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10+ Works 2,675 Jäsentä 67 arvostelua 2 Favorited

About the Author

Amity Shlaes is the author of tour New York Times bestsellers: The Forgotten Man: A New History of the Great Depression, The Forgotten Man graphic edition, Coolidge, and The Greedy Hand: How Taxes Drive Americans Crazy. Shlaes chairs the board of the Calvin Coolidge Presidential Foundation and the näytä lisää Manhattan Institute's Hayek Book Prize, and serves as a scholar at the King's College. Twitter: @amityshlaes näytä vähemmän

Tekijän teokset

Associated Works

Booknotes: Stories from American History (2001) — Avustaja — 454 kappaletta
It's Not as Bad as You Think: Why Capitalism Trumps Fear and the Economy Will Thrive (2009) — Esipuhe, eräät painokset26 kappaletta

Merkitty avainsanalla




Excellent biography of a very underrated President.
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everettroberts | 17 muuta kirja-arvostelua | Oct 20, 2023 |
This is an incredible book, one that should be read by everyone who believes the federal programs put in place during the 1960s are successful. The detail of how these programs were set up, the arguing between governments, and their out of control growth are all covered, as well as the individuals that were involved in implementing them (Lyndon Johnson, Sargent Shriver and Richard Nixon in particular). The escalation of the Vietnam War is also covered.

The author clearly demonstrates how government programs often do not accomplish things that are projected and how their growth simply gets out of control despite attempts to control costs.

Another excellent history recap by this author.
… (lisätietoja)
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highlander6022 | 3 muuta kirja-arvostelua | Aug 28, 2023 |
Summary: An account of the Depression years, focusing on why the Depression lasted so long, and the impact it had on so many different kinds of “forgotten men” and women.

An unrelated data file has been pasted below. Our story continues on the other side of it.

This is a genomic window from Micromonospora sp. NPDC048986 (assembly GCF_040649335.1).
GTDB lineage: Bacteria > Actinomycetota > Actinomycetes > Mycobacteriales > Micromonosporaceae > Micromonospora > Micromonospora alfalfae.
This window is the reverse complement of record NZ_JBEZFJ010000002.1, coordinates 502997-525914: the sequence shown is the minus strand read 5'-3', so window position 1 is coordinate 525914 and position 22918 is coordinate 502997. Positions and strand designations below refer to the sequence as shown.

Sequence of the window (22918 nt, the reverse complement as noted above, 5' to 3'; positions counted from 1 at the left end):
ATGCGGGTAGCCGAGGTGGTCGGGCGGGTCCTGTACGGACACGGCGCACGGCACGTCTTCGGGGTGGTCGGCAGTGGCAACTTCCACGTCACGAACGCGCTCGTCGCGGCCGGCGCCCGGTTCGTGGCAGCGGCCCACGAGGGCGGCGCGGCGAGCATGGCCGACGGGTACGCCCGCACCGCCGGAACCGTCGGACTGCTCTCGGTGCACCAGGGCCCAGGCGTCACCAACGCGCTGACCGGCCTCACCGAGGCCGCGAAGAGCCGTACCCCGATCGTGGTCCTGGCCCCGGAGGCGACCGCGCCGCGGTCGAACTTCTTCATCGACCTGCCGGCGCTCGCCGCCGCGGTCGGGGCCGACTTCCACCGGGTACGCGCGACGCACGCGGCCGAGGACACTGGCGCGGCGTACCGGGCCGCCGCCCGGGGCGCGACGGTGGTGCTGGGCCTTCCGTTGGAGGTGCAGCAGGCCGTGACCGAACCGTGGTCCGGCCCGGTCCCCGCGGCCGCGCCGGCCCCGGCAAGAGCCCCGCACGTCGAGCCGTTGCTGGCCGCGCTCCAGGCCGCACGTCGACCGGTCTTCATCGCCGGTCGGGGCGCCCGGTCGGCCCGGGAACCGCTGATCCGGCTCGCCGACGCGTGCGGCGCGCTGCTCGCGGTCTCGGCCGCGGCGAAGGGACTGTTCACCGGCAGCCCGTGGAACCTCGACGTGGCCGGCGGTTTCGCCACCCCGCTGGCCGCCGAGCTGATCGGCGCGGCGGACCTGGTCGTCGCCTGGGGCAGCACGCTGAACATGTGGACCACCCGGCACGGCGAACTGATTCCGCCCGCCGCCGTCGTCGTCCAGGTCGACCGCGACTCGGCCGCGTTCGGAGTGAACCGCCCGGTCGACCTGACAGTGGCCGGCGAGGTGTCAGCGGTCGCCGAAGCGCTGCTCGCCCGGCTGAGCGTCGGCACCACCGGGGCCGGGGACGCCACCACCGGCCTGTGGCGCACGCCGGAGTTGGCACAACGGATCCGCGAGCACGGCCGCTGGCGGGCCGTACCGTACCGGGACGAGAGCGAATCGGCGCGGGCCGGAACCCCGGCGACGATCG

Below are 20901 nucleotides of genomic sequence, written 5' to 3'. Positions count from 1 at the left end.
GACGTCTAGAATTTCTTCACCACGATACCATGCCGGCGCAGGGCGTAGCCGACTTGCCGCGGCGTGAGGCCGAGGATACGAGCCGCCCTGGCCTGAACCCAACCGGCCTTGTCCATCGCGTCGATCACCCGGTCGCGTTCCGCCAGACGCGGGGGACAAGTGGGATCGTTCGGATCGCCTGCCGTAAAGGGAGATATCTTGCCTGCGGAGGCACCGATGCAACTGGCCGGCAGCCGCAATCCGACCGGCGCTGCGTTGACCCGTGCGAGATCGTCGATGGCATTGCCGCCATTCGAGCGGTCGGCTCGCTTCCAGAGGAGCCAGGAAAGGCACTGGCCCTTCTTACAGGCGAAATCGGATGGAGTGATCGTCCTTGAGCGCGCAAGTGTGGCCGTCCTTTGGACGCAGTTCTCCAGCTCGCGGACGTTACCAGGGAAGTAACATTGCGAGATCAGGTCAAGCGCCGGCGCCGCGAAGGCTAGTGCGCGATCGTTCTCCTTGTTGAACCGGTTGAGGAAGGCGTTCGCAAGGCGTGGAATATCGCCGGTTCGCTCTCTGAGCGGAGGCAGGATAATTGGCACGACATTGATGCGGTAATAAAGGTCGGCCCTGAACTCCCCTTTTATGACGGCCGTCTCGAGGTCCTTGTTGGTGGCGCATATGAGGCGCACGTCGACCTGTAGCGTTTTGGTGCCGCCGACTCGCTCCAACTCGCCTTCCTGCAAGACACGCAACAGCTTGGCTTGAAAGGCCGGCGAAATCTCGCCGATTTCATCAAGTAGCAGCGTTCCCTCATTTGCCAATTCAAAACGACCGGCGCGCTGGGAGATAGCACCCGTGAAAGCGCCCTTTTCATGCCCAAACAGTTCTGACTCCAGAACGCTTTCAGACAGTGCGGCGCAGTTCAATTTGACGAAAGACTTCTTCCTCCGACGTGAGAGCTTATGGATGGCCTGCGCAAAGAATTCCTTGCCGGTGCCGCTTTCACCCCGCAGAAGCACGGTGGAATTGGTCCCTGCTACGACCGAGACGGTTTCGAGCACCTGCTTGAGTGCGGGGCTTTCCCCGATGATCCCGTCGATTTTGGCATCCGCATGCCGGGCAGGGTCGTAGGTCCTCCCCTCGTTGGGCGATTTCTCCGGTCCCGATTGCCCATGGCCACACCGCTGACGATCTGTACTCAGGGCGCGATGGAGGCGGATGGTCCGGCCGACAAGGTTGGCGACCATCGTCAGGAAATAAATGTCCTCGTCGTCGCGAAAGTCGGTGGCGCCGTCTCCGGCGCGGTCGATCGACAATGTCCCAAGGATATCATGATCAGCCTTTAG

Many accounts of the Depression have focused on the magnetic leadership of Franklin Roosevelt, creating work programs, declaring bank holidays, and seeking to give hope to the “forgotten man.” Amity Shlaes also considers various forgotten people, but asks the searching question of why the Depression lasted so long.

We are introduced to an impressive array of characters, many who recur as central figures throughout the account. There is the brain trust around Roosevelt, the “best and brightest” of his generation, who conceived of a variety of social and reform programs, mostly ineffectual: Harold Ickes, Raymond Moley, and Rex Tugwell. We meet the entrepreneurs and business people who find themselves on the wrong side of a government crusade against business, from Andrew Mellon to electrification pioneers Samuel Insull and Wendell Willkie, to the Schechter Brothers, kosher poultry wholesalers prosecuted for violating regulations of the National Recovery Act, and ultimately vindicated in court.

There are a variety of colorful figures, from Father Divine, a cult leader teaching Black self-sufficiency, John Llewellyn Lewis, a strong labor leader, David Lilienthal who headed up the Tennessee Valley Authority, a federalized effort to bring electric power to the South and “Bill” Wilson, the Wall Street alcoholic who founds Alcoholics Anonymous and in the 1930’s writes AA’s Big Book.

The book is basically an argument that the reason the Depression lasted so long was that the financial tinkering, taxation, and New Deal programs and over-reaching attacks on business “forgot” the people who made the country prosper. It recognizes the value of public works efforts like the WPA, the foundations of which were laid in the Hoover administration resulting in important infrastructure development that both put money into and facilitated the economy.

The book raises important questions about the role of government in economic downturns, arguing a classic conservative line that an activist, interventionist approach may prolong an economic downturn. Yet it also reflects the pressure a government faces from those suffering the most to “do something,” to appear to have not forgotten the little guy.

I personally found the work a tough read because it tried to follow so many threads, so many figures in a chronological account that at time the narrative felt like a lot of disparate stories and events strung together rather than the cohesive and compelling accounts the best historians render.

In the end, a global war lifted the country out of the Depression. Shlaes leaves us wondering if it needed take that long.
… (lisätietoja)
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BobonBooks | 40 muuta kirja-arvostelua | Nov 9, 2022 |
Keeping my opinions about politics, especially the Conservative mindset at bay, this was a very well written biography. A review of an administration in a very important time in the history of this nation.
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btbell_lt | 17 muuta kirja-arvostelua | Aug 1, 2022 |



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